A source familiar with the Russian aerospace industry recently informed the RIA Novosti state newspaper that NASA has provided the Russian space agency Roscosmos with an updated planning plan for the operations of the International Space Station (ISS), including a preliminary target for the first Space Dragon launch of Crew Dragon with astronauts aboard.
According to the RIA, NASA's Roscosmos announced that the agency had tentatively planned the launch of SpaceX's Mission 2 (DM-2) demonstration on July 25, when the spacecraft left the ISS and re-entered the atmosphere. The Astronauts Bob Behnken and Doug Hurley safely returned to Earth on the 5th of August. In a bizarre turn of events, the Russian news agency TASS published a separate article barely 1
It's hard Not to Conclusion The curiosity of two completely contradictory reports from similar sources in similar articles, which are only half a day apart, is just as likely that the nearly simultaneous publication of TASS and RIA stories is mainly a coincidence Both comments by the anonymous source (s) reveal the truth, while also providing a kind of best-case and worst-case scenario for the first crew of CrewX's Crew Dragon spaceship CrewX
RIA started the series on March 22 with a brief message lock with a key quote from the above-mentioned source of the space industry.
"The American side told the Russian side that the launch of the [first crewed launch of] Dragon-2 … to the ISS … is scheduled for July 25th. Docking at the station is planned [to occur around one day later]. The separation from the ISS and the return to Earth is expected on August 5, "said the agency's source.
In other words, NASA's Roscosmos announced that it had begun to loosely plan the launch of SpaceXs DM-2 just before (NET) in late July, similar to NASA and SpaceX have publicly announced that the launch debut of Crew Dragon was scheduled for DM-1 on January 17, early December 2018. The debut of DM-1 ended in the March 2. A delay of approximately six weeks The cause (s) of the discrepancy between NASA's first serious planning date and its actual launch is not yet known, but it is safe to say that the development took a little longer than expected even after Crew Dragon and Falcon 9 technically planned the launch 19659002] Although NASA and SpaceX now have the luxury of a huge cache of flight data and practical experience from the first and almost flawless Or Crew Dragon's mission and ISS rendezvous, Crew Dragon's DM-2 mission remains a completely different beast. Not only does DM-2 require a number of significant hardware changes, it also increases the pressure on the entrails of real human life. NASA is unable to launch its own orbital astronauts for the better part of eight years.
A "race" no more
The Starliner spaceship – a companion by Crew Dragon as part of NASA's commercial crew program – suffered several setbacks in 2019 and is said to have announced the launch of the vehicle from April through to NET August, a delay of at least four months. As a result, no fewer than serious anomalies during Crew Dragon's hardware preparation and / or NASA's ratings of DM-1 performance and DM-2 flight readiness could make SpaceX the first commercial company to do so manned spaceship builds, launches and operates in the history of space travel.
According to an update provided by NASA's Advisory Council in December 2018 during the quarterly meetings, the entire production and integration of Crew Dragon DM-2 may have already been completed, with the capsule likely to become available later this week the payload processing equipment of SpaceX in Florida. However, NAC's December 2018 deadlines did not report the upcoming delays in the introduction of DM-1, which plausibly impacted the completion of the DM-2 integration and pad delivery to ensure possible anomalies during the crew's test flight Dragon in Hawthorne could be fixed CA.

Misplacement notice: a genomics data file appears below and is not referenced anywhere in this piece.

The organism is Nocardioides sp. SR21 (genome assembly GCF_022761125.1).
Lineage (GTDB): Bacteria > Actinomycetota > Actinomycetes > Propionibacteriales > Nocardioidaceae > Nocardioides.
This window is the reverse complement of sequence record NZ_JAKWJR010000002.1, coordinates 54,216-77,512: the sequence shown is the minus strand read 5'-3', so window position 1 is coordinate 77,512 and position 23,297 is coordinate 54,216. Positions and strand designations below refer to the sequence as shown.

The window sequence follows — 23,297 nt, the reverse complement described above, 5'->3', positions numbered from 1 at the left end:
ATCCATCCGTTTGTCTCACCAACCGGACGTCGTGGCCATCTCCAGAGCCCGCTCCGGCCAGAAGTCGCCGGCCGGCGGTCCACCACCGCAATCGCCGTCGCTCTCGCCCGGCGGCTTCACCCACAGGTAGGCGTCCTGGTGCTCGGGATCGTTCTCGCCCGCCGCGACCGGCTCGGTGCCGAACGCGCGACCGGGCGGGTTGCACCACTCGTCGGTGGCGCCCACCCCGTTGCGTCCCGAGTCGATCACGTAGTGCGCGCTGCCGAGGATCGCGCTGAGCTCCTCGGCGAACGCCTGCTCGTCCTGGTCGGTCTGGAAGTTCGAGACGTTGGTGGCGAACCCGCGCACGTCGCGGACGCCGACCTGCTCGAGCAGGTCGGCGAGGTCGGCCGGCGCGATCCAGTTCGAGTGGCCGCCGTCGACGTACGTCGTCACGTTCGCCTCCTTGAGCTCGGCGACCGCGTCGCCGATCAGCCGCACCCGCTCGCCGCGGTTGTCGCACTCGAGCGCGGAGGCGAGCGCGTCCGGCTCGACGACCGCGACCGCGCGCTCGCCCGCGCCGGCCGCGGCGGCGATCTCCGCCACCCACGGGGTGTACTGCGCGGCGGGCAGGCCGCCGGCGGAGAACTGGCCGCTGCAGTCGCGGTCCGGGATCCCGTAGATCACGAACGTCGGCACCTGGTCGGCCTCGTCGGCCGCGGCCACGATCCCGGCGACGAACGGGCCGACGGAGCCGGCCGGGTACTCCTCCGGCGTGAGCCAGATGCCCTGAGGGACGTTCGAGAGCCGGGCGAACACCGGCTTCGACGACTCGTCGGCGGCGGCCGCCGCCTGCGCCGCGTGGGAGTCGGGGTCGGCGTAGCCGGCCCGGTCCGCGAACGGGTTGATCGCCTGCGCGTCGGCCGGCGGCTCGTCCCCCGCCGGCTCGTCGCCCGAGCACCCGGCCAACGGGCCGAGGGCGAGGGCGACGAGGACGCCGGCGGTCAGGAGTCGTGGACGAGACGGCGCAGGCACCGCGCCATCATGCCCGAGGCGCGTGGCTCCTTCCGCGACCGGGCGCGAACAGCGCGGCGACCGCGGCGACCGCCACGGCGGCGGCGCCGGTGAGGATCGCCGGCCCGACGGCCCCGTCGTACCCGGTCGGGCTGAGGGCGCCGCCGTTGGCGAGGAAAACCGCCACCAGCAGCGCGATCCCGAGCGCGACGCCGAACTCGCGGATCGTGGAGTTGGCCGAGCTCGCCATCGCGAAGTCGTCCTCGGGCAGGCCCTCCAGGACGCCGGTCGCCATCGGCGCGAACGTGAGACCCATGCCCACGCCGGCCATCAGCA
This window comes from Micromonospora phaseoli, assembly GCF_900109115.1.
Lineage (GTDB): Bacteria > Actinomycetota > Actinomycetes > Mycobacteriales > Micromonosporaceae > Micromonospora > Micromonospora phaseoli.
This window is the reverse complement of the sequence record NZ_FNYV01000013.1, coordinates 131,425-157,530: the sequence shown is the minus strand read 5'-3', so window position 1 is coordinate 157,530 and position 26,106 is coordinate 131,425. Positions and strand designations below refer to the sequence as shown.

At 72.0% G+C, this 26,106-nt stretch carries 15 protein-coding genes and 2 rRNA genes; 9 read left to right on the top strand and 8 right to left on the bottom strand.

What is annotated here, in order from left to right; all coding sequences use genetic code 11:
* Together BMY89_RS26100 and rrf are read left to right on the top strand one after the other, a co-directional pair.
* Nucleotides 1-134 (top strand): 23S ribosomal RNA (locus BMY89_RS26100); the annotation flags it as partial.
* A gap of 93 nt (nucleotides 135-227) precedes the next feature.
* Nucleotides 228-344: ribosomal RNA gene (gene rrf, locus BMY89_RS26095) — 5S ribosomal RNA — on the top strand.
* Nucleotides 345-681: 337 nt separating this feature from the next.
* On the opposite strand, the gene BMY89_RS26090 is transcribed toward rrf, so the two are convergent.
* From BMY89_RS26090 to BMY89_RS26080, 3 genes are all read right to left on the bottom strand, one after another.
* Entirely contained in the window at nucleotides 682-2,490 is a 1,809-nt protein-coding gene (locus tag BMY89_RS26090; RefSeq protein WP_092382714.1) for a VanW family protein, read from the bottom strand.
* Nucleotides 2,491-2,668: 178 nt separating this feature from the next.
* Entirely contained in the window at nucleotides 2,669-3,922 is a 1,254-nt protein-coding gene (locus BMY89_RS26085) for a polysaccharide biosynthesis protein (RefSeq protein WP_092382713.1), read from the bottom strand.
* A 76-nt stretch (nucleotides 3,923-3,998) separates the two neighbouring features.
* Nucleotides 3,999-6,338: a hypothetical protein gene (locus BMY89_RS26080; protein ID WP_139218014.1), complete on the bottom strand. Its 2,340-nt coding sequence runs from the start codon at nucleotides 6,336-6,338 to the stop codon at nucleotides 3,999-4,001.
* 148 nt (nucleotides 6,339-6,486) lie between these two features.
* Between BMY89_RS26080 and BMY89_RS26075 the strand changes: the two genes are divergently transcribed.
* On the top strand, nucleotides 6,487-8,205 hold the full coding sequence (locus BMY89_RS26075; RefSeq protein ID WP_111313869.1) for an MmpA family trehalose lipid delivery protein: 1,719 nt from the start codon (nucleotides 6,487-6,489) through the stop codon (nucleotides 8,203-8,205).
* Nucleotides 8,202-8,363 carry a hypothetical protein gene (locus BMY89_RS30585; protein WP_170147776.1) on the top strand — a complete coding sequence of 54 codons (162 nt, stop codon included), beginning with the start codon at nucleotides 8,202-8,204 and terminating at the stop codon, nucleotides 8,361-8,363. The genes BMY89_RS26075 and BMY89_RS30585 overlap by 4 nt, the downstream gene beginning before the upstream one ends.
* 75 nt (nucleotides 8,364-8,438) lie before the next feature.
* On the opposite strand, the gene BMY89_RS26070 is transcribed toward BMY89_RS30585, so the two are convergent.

According to NASA and SpaceX, DM-2's Crew-Dragon must be retrofitted with thermal regulation hardware to prevent Draco's thruster from freezing in orbit under a handful of special conditions, as well as potential changes to the craft's parachute system and aboard Installation of four windows instead of two. SpaceX will also need to install Crew Dragon's first orbitalized display and control hardware. Finally, SpaceX opted for a Crew Dragon departure test during the flight to verify that the spacecraft can safely take astronauts to safety from the launch point to orbital placement. This test must be successfully completed and reviewed by NASA before SpaceX can proceed with DM-2.
All of the above-mentioned duties – including the entire official review of Crew Dragon's performance during its DM-1 debut – must be completed before SpaceX is allowed to launch astronauts on the ISS, all inherently adding some degree of uncertainty according to the practical start schedule of DM-2. If all the checks and changes are flawless, including a perfect crash test during flight already at the end of June, it is possible that SpaceX and NASA will be ready to restart Crew Dragon by the end of July.
In fact, it is extremely unlikely that everything is going perfectly, as evidenced by the lengthy process required for NASA and SpaceX to finally achieve flight readiness prior to DM-1. If there are a significant number of challenges in the coming months with numerous reviews and work, it is not out of the question that DM-2 will slip into Q4 2019 or Q1 2020. If you divide the difference, it would be safest to bet on Crew Dragon will take off with astronauts from August or September. Nevertheless, many exciting milestones will soon follow for SpaceX's first space program. Stay tuned while SpaceX prepares to ship Florida's second
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